Ask a colleague for their definition of an entrepreneur, they'll probably say that they're people who take risks. The entrepreneurs, on the other hand, don't see themselves as risk takers at all and they don't "process" risk in the way that most of us do. Entrepreneurs see a world of opportunities and success. If they're moderately talented, their self-belief makes their success a self-fulfilling prophecy.
In the U.K. and the U.S., networks have lost some of their most talented leaders to smaller and more entrepreneurial creative businesses. What's behind this?
Lack of control
Well, first off, some of the defectors from the big agencies want to pursue their own vision of the future and didn't see any opportunity to realize that where they were. They are the evangelists -- the Jeff Goodbys, the John Hegartys, the Dan Wiedens, the Pat Fallons of the future. Not to sound cynical, but these days we're seeing fewer and fewer start-ups driven by a vision of the future, and when they happen, they're more likely to be driven by the generation of digital and new-media talent. So if today's entrepreneurs aren't on a mission, why are they abandoning the networks?
The entrepreneurs are frustrated by the lack of control when it comes to the commercial management of a network agency. They cite relentless financial reporting, a sense that they're hostage to the fortunes of 300 other offices in the network and a holding company that's focused on its stock price and shareholder value as reasons to leave a network agency and go it alone. And in a changing world where some kind of business transformation is required, CEOs rarely get any short-term flexibility on margin to finance the re-engineering of their business.
And entrepreneurs see more opportunity to accumulate capital by having a stake in a smaller business. Above all else, the networks and their holding companies have failed to deliver long-term, stock-based incentive plans that give them a better chance of retaining their most talented senior managers. Yes, entrepreneurs process risk in a different way than most of us, but let's at least make their decision to leave the corporate fold more difficult by making them surrender a lucrative long-term incentive plan. As things stand, great CEOs have little to lose (in terms of capital) if they decide to do something more entrepreneurial. And they know that if their new venture doesn't live up to expectations, they'll almost certainly get an equivalent role because of the shortage of CEO talent.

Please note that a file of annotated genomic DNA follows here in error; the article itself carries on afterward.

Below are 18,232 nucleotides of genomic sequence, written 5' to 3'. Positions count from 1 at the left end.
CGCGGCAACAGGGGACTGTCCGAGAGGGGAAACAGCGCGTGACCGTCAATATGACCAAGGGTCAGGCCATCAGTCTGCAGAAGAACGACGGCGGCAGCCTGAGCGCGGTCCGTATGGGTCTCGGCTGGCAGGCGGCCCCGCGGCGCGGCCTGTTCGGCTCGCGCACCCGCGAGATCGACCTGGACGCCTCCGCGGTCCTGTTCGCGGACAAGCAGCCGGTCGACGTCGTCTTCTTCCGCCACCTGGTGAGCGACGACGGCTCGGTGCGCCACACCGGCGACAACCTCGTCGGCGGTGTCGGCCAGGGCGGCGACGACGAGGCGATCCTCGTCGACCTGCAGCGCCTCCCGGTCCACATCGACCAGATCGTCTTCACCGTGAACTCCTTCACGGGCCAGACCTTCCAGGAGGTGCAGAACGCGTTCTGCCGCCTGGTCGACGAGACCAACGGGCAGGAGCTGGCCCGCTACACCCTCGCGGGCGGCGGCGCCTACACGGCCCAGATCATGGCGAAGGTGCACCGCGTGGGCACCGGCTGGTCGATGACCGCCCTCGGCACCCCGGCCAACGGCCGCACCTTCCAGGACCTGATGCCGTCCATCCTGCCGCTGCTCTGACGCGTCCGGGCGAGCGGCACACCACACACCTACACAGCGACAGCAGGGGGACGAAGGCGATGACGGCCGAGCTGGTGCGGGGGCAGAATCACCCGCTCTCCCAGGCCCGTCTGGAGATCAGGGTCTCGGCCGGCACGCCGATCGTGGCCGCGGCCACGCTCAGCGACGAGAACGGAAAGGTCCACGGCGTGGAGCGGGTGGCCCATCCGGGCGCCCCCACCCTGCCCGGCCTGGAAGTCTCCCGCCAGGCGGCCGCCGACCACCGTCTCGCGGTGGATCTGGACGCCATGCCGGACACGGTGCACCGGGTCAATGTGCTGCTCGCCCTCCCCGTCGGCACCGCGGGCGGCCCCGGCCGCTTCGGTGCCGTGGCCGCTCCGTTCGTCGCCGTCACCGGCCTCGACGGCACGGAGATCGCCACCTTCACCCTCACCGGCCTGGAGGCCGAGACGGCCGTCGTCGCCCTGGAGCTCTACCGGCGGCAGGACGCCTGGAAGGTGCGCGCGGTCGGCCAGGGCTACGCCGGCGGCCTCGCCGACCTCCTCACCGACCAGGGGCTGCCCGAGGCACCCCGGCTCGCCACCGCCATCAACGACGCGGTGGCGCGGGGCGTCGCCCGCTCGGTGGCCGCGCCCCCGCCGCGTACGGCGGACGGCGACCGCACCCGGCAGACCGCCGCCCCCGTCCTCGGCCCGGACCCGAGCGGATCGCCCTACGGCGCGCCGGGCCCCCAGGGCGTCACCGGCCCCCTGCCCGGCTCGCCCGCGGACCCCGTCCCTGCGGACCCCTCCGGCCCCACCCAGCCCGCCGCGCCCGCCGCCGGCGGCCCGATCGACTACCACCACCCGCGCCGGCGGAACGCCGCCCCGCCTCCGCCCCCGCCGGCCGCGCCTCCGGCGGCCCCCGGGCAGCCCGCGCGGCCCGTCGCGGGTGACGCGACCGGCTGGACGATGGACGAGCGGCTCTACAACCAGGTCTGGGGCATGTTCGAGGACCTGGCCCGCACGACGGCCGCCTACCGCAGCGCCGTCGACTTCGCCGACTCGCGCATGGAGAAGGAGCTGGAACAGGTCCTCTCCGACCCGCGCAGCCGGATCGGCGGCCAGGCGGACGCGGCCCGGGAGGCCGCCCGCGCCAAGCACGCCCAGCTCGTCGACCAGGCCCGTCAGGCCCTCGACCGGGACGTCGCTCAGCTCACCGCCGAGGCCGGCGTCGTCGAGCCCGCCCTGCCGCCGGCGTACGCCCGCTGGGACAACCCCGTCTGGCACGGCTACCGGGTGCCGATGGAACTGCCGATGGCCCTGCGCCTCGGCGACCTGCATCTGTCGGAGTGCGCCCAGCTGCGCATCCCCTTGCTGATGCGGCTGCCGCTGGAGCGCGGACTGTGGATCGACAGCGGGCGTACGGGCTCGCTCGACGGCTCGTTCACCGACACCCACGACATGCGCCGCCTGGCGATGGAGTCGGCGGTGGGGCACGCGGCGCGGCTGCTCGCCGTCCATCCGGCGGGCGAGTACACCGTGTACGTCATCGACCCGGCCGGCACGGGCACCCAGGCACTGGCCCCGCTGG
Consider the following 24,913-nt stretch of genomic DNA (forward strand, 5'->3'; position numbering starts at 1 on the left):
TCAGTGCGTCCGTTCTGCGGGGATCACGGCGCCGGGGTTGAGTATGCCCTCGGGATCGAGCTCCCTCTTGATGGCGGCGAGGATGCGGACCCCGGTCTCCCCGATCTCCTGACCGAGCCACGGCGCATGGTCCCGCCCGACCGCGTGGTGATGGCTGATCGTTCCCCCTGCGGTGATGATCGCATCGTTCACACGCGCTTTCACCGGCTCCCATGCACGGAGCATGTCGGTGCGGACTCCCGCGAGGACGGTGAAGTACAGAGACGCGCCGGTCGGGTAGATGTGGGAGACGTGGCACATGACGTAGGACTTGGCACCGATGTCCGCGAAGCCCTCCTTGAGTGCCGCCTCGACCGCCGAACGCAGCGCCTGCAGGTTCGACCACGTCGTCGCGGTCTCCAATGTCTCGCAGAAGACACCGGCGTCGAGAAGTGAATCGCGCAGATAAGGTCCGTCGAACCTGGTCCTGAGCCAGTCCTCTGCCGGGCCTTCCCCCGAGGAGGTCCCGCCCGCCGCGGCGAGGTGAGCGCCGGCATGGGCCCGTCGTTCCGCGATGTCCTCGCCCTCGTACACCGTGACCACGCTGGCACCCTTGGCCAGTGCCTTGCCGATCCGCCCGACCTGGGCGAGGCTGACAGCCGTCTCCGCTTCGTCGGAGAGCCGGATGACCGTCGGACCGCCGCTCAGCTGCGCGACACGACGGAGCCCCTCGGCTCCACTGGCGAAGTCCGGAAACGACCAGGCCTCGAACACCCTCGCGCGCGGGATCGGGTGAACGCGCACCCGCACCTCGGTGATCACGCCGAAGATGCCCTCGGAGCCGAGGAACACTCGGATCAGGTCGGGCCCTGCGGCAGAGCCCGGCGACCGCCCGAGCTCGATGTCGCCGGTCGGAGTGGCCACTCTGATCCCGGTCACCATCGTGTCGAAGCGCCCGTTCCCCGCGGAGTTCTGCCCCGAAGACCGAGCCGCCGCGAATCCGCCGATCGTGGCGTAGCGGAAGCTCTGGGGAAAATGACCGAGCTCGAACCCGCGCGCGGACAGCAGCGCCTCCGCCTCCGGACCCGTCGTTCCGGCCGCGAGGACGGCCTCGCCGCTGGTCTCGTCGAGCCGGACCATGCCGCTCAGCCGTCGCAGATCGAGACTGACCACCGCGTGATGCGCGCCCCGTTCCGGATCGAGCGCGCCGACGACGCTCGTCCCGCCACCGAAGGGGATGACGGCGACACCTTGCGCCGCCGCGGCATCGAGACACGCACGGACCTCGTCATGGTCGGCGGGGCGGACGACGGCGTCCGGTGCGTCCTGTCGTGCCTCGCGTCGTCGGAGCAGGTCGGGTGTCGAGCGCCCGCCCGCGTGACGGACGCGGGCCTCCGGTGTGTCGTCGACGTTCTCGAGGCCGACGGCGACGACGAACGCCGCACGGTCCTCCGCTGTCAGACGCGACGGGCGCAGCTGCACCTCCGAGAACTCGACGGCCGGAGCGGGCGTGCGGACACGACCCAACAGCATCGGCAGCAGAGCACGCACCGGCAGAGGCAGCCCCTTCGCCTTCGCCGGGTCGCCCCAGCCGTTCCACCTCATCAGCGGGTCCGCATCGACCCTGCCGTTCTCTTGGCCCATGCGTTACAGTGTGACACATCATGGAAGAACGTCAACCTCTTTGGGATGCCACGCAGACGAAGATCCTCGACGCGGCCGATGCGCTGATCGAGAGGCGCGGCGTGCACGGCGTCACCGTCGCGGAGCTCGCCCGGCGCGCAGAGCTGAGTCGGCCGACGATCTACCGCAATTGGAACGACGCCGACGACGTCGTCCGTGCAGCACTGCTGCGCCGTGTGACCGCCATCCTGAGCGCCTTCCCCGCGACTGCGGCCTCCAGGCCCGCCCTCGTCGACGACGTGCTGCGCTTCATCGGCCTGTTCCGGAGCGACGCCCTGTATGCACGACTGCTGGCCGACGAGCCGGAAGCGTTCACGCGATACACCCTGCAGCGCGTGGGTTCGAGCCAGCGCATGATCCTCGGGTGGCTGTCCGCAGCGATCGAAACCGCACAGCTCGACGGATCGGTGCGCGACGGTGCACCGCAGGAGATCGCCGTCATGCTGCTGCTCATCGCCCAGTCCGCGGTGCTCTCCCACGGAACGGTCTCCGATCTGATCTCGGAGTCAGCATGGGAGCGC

There are other things big agencies can do to improve their chances of retaining top leaders. A clearly defined culture is likely to be a more familial and therefore attractive culture. And while CMOs move on at least every two years and get promoted for not taking a wrong step, agencies might do better to foster a bit more passion and entrepreneurialism by encouraging agency CEOs to take calculated risks in the knowledge that they won't be penalized if they trip up a little.
The networks actually have a lot going for them. Their scale, the quality of their clients and the canvas they provide should make a network career challenging enough to keep the most talented agency managers and business leaders totally engaged. But if the agency networks are serious about fostering and retaining entrepreneurial talent, they'll need to offer the most talented individuals a greater incentive to build a business for their shareholders, rather than building a business for themselves.